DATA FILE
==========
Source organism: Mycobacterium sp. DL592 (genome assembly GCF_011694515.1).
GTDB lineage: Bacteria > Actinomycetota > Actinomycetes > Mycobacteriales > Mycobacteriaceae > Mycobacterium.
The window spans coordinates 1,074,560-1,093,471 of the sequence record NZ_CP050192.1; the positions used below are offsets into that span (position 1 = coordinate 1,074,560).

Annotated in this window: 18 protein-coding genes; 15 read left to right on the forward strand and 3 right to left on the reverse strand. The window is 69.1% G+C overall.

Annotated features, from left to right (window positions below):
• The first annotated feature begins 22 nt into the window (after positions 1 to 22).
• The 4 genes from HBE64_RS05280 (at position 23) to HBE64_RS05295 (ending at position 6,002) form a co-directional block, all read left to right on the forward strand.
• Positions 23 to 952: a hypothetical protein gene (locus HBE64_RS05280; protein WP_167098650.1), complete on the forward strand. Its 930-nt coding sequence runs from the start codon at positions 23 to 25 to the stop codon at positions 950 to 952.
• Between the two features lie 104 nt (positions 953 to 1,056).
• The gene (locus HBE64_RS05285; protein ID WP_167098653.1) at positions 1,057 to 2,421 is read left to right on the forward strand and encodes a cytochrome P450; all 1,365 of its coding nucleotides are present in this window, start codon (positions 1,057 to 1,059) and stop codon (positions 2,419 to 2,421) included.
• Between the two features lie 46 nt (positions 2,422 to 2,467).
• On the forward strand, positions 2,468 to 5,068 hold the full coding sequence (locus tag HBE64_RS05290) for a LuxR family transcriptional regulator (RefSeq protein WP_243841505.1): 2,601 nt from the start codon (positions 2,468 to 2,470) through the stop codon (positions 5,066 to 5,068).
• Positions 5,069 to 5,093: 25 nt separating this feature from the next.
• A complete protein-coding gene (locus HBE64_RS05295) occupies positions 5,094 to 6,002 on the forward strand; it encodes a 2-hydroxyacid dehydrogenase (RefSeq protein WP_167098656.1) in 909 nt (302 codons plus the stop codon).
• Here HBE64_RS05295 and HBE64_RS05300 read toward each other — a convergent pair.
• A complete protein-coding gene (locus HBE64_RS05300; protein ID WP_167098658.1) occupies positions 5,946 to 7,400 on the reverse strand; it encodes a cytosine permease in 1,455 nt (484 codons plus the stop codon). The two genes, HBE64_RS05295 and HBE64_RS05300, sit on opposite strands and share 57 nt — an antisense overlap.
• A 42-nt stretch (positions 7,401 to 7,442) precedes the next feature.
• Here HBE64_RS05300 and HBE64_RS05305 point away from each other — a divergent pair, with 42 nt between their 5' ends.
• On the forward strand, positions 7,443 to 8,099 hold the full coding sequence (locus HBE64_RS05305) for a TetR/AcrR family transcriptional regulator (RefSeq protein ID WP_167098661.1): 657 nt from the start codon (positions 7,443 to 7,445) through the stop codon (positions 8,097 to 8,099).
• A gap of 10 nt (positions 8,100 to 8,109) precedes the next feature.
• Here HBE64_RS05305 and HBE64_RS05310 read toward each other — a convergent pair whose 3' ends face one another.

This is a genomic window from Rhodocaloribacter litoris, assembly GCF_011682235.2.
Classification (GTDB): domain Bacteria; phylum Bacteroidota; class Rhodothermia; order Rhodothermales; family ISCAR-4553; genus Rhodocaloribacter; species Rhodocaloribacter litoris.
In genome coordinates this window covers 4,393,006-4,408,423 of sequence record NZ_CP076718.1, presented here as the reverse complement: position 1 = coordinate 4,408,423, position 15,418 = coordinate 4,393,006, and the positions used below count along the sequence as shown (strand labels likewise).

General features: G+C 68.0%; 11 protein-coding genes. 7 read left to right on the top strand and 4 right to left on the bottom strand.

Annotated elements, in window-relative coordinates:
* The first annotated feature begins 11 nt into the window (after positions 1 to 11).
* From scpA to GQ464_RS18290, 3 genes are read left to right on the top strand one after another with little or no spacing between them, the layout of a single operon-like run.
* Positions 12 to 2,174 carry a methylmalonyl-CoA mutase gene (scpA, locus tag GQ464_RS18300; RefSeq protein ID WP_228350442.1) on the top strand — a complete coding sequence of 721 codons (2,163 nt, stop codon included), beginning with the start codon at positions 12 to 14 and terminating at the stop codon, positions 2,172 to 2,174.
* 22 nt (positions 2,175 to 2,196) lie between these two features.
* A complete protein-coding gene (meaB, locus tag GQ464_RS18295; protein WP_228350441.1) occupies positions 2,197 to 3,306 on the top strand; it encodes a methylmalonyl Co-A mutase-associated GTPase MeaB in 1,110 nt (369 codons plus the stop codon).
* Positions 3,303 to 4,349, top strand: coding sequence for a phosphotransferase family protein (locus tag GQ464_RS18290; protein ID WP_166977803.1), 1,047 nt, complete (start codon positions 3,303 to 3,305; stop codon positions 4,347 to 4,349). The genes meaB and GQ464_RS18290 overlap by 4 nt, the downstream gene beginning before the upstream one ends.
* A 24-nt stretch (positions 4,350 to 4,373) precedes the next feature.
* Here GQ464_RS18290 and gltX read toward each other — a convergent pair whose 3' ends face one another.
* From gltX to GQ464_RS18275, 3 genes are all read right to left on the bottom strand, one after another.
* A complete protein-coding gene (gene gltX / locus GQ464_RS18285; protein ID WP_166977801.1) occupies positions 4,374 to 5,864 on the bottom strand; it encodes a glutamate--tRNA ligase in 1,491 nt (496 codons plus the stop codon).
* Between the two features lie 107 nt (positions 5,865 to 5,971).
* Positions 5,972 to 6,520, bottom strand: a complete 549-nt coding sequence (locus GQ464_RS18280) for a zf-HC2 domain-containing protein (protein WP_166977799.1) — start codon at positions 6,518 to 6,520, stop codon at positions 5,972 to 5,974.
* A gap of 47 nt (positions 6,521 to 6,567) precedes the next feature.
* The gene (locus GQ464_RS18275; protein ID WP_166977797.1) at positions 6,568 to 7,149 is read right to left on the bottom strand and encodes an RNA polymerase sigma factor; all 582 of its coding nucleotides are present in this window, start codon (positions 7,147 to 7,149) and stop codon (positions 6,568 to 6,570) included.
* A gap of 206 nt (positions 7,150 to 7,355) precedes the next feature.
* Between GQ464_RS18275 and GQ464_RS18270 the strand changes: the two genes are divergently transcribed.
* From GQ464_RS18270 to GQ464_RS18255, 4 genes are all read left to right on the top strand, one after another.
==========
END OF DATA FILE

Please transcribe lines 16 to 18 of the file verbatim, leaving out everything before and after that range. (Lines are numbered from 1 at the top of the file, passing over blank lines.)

• A complete protein-coding gene (locus HBE64_RS05300; protein ID WP_167098658.1) occupies positions 5,946 to 7,400 on the reverse strand; it encodes a cytosine permease in 1,455 nt (484 codons plus the stop codon). The two genes, HBE64_RS05295 and HBE64_RS05300, sit on opposite strands and share 57 nt — an antisense overlap.
• A 42-nt stretch (positions 7,401 to 7,442) precedes the next feature.
• Here HBE64_RS05300 and HBE64_RS05305 point away from each other — a divergent pair, with 42 nt between their 5' ends.